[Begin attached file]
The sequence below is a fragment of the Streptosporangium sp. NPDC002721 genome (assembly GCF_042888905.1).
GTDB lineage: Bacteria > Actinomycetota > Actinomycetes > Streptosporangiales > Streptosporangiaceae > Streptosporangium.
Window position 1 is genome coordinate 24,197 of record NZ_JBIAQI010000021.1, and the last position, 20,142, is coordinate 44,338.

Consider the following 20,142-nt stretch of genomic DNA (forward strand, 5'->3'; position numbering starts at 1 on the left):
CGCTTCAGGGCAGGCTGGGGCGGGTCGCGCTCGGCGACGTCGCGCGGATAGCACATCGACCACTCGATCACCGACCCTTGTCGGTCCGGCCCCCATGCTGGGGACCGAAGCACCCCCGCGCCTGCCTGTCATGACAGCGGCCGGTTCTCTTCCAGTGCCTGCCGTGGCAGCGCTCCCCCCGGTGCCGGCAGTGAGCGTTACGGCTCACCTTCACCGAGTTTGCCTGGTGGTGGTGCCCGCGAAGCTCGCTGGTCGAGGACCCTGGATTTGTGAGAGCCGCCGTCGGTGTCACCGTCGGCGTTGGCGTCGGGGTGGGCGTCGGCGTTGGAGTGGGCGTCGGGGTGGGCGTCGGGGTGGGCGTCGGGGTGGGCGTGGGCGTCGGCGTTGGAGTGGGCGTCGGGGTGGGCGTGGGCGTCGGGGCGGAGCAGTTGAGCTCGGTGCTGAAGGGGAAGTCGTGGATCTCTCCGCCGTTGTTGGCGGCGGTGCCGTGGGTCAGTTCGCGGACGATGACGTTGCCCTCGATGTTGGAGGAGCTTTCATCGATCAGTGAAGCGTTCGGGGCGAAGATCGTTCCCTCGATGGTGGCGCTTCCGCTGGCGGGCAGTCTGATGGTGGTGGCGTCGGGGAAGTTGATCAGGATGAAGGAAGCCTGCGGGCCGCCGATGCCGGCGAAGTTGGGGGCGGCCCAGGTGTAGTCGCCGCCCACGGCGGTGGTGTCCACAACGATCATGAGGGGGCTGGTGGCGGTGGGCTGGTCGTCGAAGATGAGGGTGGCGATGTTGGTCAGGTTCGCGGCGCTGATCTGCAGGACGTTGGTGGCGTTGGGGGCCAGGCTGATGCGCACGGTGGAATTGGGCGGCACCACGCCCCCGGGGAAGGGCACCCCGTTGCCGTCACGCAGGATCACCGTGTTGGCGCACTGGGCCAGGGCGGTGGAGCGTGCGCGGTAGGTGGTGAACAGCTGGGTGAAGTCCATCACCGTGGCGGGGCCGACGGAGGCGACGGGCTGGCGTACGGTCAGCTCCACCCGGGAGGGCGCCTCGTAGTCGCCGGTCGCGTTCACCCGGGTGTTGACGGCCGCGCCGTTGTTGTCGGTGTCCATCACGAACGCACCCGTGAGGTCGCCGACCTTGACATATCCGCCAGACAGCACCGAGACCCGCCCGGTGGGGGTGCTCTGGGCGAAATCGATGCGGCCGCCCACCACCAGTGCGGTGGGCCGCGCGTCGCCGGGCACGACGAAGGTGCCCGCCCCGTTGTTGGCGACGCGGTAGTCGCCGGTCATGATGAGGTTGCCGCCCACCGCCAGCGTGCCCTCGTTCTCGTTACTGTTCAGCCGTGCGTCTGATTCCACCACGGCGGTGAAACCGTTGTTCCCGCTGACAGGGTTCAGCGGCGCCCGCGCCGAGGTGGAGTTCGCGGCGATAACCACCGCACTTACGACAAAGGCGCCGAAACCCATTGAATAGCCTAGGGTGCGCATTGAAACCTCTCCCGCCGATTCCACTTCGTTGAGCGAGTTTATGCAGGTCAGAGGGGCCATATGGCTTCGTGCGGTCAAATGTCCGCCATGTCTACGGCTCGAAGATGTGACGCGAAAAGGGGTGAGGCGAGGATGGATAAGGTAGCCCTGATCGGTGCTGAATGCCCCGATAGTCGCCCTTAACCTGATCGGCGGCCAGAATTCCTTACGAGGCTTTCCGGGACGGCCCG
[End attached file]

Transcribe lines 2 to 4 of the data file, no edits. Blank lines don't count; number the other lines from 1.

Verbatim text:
GTDB lineage: Bacteria > Actinomycetota > Actinomycetes > Streptosporangiales > Streptosporangiaceae > Streptosporangium.
Window position 1 is genome coordinate 24,197 of record NZ_JBIAQI010000021.1, and the last position, 20,142, is coordinate 44,338.

Consider the following 20,142-nt stretch of genomic DNA (forward strand, 5'->3'; position numbering starts at 1 on the left):